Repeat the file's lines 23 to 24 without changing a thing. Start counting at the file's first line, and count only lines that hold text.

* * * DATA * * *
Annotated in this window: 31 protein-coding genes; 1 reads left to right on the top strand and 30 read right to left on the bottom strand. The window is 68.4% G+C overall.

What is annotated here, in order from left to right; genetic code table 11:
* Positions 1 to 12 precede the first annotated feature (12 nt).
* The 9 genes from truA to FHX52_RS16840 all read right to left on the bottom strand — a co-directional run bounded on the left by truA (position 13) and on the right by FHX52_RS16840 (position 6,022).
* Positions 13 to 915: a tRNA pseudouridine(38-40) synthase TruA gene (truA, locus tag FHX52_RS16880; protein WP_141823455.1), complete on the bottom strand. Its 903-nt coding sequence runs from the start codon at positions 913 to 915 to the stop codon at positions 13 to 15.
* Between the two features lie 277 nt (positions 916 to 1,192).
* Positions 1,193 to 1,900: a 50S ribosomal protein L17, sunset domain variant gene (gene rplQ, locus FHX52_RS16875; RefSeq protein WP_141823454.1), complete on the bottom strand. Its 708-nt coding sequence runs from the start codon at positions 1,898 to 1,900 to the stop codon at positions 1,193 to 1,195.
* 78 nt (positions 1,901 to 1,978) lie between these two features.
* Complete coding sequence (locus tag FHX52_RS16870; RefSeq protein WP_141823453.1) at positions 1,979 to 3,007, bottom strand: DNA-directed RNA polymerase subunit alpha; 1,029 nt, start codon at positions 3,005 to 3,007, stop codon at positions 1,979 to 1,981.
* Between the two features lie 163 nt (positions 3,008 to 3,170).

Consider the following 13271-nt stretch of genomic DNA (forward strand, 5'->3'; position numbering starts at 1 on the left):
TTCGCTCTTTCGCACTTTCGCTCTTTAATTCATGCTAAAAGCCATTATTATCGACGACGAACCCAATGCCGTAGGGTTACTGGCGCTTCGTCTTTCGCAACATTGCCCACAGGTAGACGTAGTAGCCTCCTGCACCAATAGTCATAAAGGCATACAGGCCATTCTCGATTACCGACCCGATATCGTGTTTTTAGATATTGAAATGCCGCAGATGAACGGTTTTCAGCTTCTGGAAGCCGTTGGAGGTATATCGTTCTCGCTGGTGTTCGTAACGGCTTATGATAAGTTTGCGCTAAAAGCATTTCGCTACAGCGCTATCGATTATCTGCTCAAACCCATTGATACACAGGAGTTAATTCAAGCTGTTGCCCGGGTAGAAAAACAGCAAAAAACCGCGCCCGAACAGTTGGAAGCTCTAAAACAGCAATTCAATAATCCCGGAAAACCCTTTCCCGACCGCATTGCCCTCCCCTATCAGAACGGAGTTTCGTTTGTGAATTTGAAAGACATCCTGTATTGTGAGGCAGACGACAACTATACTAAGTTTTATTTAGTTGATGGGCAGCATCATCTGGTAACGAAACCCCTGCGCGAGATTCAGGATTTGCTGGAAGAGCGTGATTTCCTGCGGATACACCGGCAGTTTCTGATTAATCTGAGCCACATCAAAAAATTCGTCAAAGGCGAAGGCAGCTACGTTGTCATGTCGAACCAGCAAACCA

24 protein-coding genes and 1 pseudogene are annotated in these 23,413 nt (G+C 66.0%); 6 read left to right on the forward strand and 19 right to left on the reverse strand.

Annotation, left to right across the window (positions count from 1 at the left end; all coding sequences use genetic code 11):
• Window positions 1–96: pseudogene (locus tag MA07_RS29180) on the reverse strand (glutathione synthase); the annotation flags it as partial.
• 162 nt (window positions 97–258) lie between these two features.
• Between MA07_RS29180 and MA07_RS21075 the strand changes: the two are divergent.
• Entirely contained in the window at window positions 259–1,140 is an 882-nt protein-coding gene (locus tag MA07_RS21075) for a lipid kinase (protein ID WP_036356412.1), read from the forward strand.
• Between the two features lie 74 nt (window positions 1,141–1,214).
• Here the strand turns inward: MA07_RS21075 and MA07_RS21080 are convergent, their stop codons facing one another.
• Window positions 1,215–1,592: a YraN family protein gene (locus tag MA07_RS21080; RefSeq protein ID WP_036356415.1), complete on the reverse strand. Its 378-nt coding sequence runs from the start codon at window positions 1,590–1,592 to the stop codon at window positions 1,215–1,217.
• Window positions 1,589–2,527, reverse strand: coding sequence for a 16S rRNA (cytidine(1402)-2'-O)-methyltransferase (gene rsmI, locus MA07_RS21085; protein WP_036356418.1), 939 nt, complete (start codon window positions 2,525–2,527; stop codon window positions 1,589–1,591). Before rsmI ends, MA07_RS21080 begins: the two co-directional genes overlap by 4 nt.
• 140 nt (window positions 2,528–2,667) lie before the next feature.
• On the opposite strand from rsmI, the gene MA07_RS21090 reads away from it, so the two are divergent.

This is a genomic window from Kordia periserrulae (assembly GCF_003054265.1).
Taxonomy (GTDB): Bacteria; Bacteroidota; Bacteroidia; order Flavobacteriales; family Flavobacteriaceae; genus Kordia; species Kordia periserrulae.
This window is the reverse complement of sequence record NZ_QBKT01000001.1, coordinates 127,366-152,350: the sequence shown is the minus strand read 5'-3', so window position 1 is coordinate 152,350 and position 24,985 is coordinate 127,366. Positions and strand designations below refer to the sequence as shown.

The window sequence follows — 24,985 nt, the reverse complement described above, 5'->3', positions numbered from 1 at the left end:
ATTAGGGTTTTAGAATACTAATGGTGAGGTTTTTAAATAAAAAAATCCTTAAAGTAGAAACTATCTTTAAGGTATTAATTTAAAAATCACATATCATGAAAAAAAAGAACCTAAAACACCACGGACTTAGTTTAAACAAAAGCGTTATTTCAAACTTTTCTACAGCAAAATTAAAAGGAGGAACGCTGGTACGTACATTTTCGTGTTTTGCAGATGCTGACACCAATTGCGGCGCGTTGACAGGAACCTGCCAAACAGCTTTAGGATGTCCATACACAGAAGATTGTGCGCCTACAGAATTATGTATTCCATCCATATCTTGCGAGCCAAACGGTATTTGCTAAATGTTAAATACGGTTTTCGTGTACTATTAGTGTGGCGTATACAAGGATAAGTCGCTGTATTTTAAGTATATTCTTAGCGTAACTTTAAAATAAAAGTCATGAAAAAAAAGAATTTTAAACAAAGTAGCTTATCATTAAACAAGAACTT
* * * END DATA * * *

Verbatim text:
• 140 nt (window positions 2,528–2,667) lie before the next feature.
• On the opposite strand from rsmI, the gene MA07_RS21090 reads away from it, so the two are divergent.